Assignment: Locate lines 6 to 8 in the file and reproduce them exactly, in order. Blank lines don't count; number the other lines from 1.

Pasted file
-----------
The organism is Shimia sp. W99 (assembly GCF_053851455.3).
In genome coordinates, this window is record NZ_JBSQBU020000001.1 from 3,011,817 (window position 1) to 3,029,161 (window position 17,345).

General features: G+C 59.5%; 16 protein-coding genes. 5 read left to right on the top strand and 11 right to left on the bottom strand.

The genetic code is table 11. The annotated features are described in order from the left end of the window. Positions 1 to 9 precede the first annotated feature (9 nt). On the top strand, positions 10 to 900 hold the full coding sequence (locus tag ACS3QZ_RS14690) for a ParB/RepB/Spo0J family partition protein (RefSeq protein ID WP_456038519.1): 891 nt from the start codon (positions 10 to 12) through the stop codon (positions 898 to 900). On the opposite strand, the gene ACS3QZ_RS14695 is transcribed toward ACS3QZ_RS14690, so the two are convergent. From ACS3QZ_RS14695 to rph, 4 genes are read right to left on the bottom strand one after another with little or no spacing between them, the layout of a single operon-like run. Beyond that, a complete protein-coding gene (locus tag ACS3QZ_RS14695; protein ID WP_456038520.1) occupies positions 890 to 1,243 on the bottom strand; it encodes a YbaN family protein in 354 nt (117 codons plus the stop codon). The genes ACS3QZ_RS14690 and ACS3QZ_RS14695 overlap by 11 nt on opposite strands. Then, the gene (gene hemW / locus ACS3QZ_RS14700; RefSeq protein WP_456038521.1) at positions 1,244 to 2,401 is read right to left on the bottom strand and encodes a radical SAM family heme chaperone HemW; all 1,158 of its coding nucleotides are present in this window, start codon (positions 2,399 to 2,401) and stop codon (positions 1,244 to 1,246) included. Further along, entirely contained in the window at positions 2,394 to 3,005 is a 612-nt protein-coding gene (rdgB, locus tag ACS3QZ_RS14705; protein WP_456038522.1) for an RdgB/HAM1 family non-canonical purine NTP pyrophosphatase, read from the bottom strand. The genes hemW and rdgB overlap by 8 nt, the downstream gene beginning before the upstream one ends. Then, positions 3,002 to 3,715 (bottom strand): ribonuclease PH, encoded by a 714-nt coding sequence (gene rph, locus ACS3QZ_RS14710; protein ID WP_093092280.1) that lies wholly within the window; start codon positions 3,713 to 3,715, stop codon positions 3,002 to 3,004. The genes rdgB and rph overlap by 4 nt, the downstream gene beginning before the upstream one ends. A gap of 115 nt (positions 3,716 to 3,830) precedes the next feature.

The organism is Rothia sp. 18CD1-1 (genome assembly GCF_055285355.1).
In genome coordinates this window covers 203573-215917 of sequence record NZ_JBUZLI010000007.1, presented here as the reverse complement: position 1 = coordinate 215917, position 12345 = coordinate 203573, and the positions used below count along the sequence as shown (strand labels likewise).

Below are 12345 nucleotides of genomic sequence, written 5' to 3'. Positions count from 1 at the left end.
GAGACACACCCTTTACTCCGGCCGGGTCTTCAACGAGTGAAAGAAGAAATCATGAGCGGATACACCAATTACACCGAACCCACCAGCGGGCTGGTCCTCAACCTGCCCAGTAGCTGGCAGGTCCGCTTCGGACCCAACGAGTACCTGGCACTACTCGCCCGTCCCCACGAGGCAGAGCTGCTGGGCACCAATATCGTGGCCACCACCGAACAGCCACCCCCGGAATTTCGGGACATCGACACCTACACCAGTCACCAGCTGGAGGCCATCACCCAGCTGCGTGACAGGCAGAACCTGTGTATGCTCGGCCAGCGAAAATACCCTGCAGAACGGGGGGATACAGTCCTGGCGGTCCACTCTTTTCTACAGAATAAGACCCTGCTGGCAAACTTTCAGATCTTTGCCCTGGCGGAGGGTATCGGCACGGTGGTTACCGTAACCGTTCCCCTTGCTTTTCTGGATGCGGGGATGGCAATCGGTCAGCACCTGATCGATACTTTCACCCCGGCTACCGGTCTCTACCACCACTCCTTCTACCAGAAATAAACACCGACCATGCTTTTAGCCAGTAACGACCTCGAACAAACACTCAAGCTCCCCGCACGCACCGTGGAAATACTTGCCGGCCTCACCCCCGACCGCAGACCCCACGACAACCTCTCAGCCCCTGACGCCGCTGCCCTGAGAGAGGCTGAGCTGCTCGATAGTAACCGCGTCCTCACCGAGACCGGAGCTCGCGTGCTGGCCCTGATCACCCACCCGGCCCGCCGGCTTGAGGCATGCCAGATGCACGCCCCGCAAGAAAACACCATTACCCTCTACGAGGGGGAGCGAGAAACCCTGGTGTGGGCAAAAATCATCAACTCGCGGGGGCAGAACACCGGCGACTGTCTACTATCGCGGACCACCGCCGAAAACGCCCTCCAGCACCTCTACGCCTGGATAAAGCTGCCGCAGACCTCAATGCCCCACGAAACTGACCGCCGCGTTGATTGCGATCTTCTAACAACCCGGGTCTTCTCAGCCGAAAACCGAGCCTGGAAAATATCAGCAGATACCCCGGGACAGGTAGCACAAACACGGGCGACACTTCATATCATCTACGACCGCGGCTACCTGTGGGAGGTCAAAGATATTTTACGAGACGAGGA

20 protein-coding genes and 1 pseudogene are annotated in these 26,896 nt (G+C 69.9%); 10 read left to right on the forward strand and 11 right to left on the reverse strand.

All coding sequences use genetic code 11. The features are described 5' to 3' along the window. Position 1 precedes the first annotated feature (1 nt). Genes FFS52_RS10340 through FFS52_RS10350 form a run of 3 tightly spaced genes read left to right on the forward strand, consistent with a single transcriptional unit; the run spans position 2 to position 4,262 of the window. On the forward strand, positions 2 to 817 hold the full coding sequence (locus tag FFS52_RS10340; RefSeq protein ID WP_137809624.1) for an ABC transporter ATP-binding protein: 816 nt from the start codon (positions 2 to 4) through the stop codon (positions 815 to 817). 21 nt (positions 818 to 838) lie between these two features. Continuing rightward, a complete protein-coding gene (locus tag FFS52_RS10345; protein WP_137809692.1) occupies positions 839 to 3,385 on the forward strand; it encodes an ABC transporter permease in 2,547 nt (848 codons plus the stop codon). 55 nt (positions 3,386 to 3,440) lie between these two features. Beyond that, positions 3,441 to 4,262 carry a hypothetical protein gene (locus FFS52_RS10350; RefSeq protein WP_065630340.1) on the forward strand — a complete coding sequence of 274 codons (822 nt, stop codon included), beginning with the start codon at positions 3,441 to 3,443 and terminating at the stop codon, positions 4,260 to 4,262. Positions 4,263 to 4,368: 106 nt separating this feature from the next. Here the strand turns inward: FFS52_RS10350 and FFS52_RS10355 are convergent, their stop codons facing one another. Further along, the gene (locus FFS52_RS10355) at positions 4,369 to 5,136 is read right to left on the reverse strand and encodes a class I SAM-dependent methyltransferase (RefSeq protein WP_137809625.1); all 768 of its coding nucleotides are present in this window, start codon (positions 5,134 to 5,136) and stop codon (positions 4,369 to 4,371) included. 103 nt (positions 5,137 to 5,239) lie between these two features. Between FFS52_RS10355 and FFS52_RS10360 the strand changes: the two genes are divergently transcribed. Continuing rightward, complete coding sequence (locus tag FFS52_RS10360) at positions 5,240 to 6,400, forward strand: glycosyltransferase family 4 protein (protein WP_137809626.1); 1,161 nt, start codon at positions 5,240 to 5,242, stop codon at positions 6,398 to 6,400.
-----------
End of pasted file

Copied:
In genome coordinates this window covers 203573-215917 of sequence record NZ_JBUZLI010000007.1, presented here as the reverse complement: position 1 = coordinate 215917, position 12345 = coordinate 203573, and the positions used below count along the sequence as shown (strand labels likewise).

Below are 12345 nucleotides of genomic sequence, written 5' to 3'. Positions count from 1 at the left end.
GAGACACACCCTTTACTCCGGCCGGGTCTTCAACGAGTGAAAGAAGAAATCATGAGCGGATACACCAATTACACCGAACCCACCAGCGGGCTGGTCCTCAACCTGCCCAGTAGCTGGCAGGTCCGCTTCGGACCCAACGAGTACCTGGCACTACTCGCCCGTCCCCACGAGGCAGAGCTGCTGGGCACCAATATCGTGGCCACCACCGAACAGCCACCCCCGGAATTTCGGGACATCGACACCTACACCAGTCACCAGCTGGAGGCCATCACCCAGCTGCGTGACAGGCAGAACCTGTGTATGCTCGGCCAGCGAAAATACCCTGCAGAACGGGGGGATACAGTCCTGGCGGTCCACTCTTTTCTACAGAATAAGACCCTGCTGGCAAACTTTCAGATCTTTGCCCTGGCGGAGGGTATCGGCACGGTGGTTACCGTAACCGTTCCCCTTGCTTTTCTGGATGCGGGGATGGCAATCGGTCAGCACCTGATCGATACTTTCACCCCGGCTACCGGTCTCTACCACCACTCCTTCTACCAGAAATAAACACCGACCATGCTTTTAGCCAGTAACGACCTCGAACAAACACTCAAGCTCCCCGCACGCACCGTGGAAATACTTGCCGGCCTCACCCCCGACCGCAGACCCCACGACAACCTCTCAGCCCCTGACGCCGCTGCCCTGAGAGAGGCTGAGCTGCTCGATAGTAACCGCGTCCTCACCGAGACCGGAGCTCGCGTGCTGGCCCTGATCACCCACCCGGCCCGCCGGCTTGAGGCATGCCAGATGCACGCCCCGCAAGAAAACACCATTACCCTCTACGAGGGGGAGCGAGAAACCCTGGTGTGGGCAAAAATCATCAACTCGCGGGGGCAGAACACCGGCGACTGTCTACTATCGCGGACCACCGCCGAAAACGCCCTCCAGCACCTCTACGCCTGGATAAAGCTGCCGCAGACCTCAATGCCCCACGAAACTGACCGCCGCGTTGATTGCGATCTTCTAACAACCCGGGTCTTCTCAGCCGAAAACCGAGCCTGGAAAATATCAGCAGATACCCCGGGACAGGTAGCACAAACACGGGCGACACTTCATATCATCTACGACCGCGGCTACCTGTGGGAGGTCAAAGATATTTTACGAGACGAGGA